Skip to content
Join Life Time
feet walk over an arrow on the street point forward and left

Do you have a fitness identity? Perhaps you’re a runner. A powerlifter. A tennis player. A pickleballer. A cyclist.

Maybe you’re a recovering high school athlete, finding your stride in a new phase of life. Perhaps you’re a gardener, a swimmer, a dancer.

To me, all of these identities — and the fitness modalities they represent — are beautiful.

My list only begins to scratch the surface of possible personalities we assume when we move our bodies. But what all such identities have in common is that they are nouns: They can fill in the blank at the end of “I am a ______.”

“I am” is a powerful statement. Framing an action this way can help someone stand in their truth. In fitness, being a thing can help develop a sense of seriousness, of belonging, of consistency, of community.

I dabbled in different “I am” statements over the years until I found one that really resonated. In high school, I tried “I am a dancer.” Later, it was “I am a yoga practitioner,” “I am an indoor cyclist,” and “I am a runner.”

None of these identities quite fit — not because there was anything wrong with the activities, but because I could never get over the hump of what I thought being a dancer, yoga devotee, cyclist, or runner meant. Each of these activities had a stereotypical look and level of performance.

By buying into the stereotypes instead of discovering each movement for what it was, I put up barriers. If I didn’t look a certain way or perform at the highest level, I couldn’t let myself claim “I am” any of these things.

The first time I truly identified with a particular physical activity was in my late 20s, when suddenly the answer to every question — “What do you do for exercise?” “Who are your friends?” “Where do you like to hang out?” — could be summed up with the phrase “I am a CrossFitter.”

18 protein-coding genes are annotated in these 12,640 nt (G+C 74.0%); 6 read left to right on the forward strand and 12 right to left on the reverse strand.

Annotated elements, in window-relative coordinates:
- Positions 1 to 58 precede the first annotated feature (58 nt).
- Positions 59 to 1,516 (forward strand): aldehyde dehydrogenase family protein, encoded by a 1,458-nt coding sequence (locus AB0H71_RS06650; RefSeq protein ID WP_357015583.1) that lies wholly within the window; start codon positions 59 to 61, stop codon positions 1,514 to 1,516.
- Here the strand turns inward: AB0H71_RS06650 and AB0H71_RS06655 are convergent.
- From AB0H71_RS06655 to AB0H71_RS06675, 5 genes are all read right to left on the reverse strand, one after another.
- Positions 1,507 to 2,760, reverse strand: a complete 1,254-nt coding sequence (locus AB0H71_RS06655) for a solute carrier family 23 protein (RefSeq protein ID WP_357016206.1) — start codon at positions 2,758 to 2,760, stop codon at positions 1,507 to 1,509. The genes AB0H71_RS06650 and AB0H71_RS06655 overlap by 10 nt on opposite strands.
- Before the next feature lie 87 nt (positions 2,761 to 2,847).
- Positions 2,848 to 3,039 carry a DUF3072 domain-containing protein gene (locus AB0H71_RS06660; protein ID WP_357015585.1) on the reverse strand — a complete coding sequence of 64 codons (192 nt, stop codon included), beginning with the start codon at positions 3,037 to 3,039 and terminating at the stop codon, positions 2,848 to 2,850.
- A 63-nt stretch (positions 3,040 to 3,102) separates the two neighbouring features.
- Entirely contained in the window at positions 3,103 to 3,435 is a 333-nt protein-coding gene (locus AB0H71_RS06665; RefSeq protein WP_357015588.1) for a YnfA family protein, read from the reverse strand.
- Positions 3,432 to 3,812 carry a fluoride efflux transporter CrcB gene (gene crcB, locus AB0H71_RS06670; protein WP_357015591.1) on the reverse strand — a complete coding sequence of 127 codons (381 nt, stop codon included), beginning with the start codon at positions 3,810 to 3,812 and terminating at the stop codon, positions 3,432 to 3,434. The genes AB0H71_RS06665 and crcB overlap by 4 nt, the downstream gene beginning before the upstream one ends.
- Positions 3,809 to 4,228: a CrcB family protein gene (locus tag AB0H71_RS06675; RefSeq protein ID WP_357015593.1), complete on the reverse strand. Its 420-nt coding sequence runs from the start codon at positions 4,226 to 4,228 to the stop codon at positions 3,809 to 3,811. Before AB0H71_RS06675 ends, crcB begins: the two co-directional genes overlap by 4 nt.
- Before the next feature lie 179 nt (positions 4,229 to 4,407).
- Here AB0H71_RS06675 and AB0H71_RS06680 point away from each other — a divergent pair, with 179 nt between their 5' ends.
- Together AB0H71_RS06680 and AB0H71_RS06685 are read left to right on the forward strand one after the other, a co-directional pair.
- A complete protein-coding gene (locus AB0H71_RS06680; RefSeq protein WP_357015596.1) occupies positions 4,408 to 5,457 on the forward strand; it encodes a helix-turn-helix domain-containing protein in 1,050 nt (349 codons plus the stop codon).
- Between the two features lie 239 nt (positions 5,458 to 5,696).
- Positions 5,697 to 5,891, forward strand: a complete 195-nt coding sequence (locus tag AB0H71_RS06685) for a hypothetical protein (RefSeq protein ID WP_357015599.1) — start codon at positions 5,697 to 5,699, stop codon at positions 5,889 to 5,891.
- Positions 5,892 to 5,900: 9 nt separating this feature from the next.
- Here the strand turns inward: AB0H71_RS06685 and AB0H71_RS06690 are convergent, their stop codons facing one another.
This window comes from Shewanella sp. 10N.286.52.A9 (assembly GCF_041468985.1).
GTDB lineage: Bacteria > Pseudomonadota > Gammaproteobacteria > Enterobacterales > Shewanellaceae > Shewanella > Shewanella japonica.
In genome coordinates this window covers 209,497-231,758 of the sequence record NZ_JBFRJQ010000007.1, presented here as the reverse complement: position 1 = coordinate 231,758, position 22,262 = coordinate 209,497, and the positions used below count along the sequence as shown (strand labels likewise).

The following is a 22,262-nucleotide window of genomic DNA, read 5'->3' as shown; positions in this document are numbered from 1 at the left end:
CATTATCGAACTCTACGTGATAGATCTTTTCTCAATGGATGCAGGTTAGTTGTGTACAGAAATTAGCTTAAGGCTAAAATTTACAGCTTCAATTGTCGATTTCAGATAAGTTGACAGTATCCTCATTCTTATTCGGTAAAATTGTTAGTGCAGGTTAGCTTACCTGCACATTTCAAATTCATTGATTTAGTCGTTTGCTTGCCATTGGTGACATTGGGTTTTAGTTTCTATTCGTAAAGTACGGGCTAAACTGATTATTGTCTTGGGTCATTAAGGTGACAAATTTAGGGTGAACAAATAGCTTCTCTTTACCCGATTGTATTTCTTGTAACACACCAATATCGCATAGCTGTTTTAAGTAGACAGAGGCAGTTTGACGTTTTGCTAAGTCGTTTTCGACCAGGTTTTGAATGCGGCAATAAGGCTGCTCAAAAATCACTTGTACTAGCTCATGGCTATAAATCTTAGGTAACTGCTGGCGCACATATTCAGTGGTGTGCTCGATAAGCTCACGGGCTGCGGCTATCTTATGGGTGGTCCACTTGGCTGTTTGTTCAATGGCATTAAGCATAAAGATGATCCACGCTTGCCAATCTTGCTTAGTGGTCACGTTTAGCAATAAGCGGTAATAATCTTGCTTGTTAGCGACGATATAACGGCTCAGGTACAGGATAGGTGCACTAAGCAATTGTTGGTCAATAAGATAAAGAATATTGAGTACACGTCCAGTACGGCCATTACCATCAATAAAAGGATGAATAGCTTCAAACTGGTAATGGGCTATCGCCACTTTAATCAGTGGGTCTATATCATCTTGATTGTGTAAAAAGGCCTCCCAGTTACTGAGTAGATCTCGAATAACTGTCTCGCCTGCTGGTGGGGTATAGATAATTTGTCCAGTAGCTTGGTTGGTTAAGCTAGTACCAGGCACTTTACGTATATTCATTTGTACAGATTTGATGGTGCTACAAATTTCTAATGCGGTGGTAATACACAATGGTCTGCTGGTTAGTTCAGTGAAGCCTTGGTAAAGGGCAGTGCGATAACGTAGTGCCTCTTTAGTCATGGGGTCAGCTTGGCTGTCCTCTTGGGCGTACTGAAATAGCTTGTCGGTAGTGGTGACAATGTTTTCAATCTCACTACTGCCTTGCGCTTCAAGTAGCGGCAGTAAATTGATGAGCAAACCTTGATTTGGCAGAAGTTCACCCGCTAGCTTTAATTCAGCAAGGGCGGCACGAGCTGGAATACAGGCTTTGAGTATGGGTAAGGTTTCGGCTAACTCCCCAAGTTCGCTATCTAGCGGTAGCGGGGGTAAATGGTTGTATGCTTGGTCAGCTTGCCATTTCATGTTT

I stopped looking for an activity that would define me.
Instead, I began exploring all sorts of different activities just because.

Everything in my world and worldview began to revolve around District CrossFit, my “box” in Washington, D.C. I relished it. For the first time in my life, I felt like an athlete.

I fell in love with lifting weights. I developed a consistent workout routine. I grew stronger and fitter. I became happier and more connected socially.

I hope that if you’re rolling your eyes and getting ready to knock CrossFit, you can take a deep breath and mentally swap it with another  activity. The point here isn’t that CrossFit is great. The point is simply that for the first time ever, I could say “I am a . . . ” with regard to fitness.

As you may have guessed, the “I am a CrossFitter” phase came to an end. I moved halfway across the country and found a new, non-box gym in Minneapolis. I began testing out a revised version of my statement: “I am a lifter.”

Just as it started to stick, however, I slipped on ice and hurt myself badly enough that I couldn’t lift anything.

It felt as though the rug — er, lifting platform — had been pulled out from under me. Who am I if I can’t lift weights? I wondered. This inevitably led to a more existential question: Who am I?

On a human level, I realized I didn’t really know myself. And that changed the tone of how I would work out from then on.

I stopped fixating on a specific goal. I stopped looking for an activity that would define me. Instead, I began exploring all sorts of different activities just because. I was unfettered by the worry that one sport would interfere with another.

I tried stand-up paddleboarding and flying trapeze, kettlebell training and long-distance hiking. I stopped nominalizing my activities and focused on enjoying and benefiting from the actions themselves.

Instead of I am a runner, I would think I am running now. Instead of I am a lifter, I tried I am lifting this weight now. As my longtime coach, Mark Schneider, described it, I began “verbing” my life.

Today, I live an active life. Movement certainly is part of my identity. But what I do for exercise no longer defines me.

This article originally appeared as “Identity Crisis” in the December 2022 issue of Experience Life.

Maggie Fazeli Fard

Maggie Fazeli Fard, RKC, is an Experience Life senior editor.

Thoughts to share?

This Post Has 0 Comments

Leave a Reply

Your email address will not be published. Required fields are marked *


More Like This

Back To Top